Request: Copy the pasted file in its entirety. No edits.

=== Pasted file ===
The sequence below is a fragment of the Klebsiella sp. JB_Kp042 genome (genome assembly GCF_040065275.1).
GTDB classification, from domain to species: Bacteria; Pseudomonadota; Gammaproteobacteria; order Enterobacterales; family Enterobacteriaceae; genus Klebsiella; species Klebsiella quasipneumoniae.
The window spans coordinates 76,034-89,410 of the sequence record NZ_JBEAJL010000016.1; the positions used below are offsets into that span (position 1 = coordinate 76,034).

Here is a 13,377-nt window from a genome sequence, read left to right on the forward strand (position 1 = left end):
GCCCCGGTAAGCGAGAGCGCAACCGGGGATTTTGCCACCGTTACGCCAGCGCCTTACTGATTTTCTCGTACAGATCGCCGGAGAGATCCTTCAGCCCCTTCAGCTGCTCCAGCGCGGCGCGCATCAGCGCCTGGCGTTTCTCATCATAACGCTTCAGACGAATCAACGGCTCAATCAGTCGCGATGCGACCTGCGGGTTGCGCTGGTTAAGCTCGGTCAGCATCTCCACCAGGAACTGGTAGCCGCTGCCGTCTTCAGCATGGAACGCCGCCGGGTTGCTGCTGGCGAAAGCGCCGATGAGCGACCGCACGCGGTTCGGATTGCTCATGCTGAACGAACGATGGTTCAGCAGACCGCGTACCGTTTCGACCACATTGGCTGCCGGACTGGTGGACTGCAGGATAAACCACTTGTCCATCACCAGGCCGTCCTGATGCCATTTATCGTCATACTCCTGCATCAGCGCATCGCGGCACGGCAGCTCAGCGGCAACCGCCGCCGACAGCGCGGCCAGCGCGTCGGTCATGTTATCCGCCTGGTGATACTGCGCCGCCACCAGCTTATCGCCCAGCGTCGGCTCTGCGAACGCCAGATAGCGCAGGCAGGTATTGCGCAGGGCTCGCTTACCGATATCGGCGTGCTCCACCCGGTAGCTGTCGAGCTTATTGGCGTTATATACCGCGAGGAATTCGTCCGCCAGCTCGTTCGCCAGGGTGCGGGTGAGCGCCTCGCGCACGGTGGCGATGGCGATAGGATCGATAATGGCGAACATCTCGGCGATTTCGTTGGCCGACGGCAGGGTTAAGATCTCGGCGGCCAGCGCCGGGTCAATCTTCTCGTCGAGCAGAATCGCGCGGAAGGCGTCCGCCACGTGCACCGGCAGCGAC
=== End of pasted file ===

The sequence below is a fragment of the Klebsiella sp. JB_Kp042 genome (genome assembly GCF_040065275.1).
GTDB classification, from domain to species: Bacteria; Pseudomonadota; Gammaproteobacteria; order Enterobacterales; family Enterobacteriaceae; genus Klebsiella; species Klebsiella quasipneumoniae.
The window spans coordinates 76,034-89,410 of the sequence record NZ_JBEAJL010000016.1; the positions used below are offsets into that span (position 1 = coordinate 76,034).

Here is a 13,377-nt window from a genome sequence, read left to right on the forward strand (position 1 = left end):
GCCCCGGTAAGCGAGAGCGCAACCGGGGATTTTGCCACCGTTACGCCAGCGCCTTACTGATTTTCTCGTACAGATCGCCGGAGAGATCCTTCAGCCCCTTCAGCTGCTCCAGCGCGGCGCGCATCAGCGCCTGGCGTTTCTCATCATAACGCTTCAGACGAATCAACGGCTCAATCAGTCGCGATGCGACCTGCGGGTTGCGCTGGTTAAGCTCGGTCAGCATCTCCACCAGGAACTGGTAGCCGCTGCCGTCTTCAGCATGGAACGCCGCCGGGTTGCTGCTGGCGAAAGCGCCGATGAGCGACCGCACGCGGTTCGGATTGCTCATGCTGAACGAACGATGGTTCAGCAGACCGCGTACCGTTTCGACCACATTGGCTGCCGGACTGGTGGACTGCAGGATAAACCACTTGTCCATCACCAGGCCGTCCTGATGCCATTTATCGTCATACTCCTGCATCAGCGCATCGCGGCACGGCAGCTCAGCGGCAACCGCCGCCGACAGCGCGGCCAGCGCGTCGGTCATGTTATCCGCCTGGTGATACTGCGCCGCCACCAGCTTATCGCCCAGCGTCGGCTCTGCGAACGCCAGATAGCGCAGGCAGGTATTGCGCAGGGCTCGCTTACCGATATCGGCGTGCTCCACCCGGTAGCTGTCGAGCTTATTGGCGTTATATACCGCGAGGAATTCGTCCGCCAGCTCGTTCGCCAGGGTGCGGGTGAGCGCCTCGCGCACGGTGGCGATGGCGATAGGATCGATAATGGCGAACATCTCGGCGATTTCGTTGGCCGACGGCAGGGTTAAGATCTCGGCGGCCAGCGCCGGGTCAATCTTCTCGTCGAGCAGAATCGCGCGGAAGGCGTCCGCCACGTGCACCGGCAGCGAC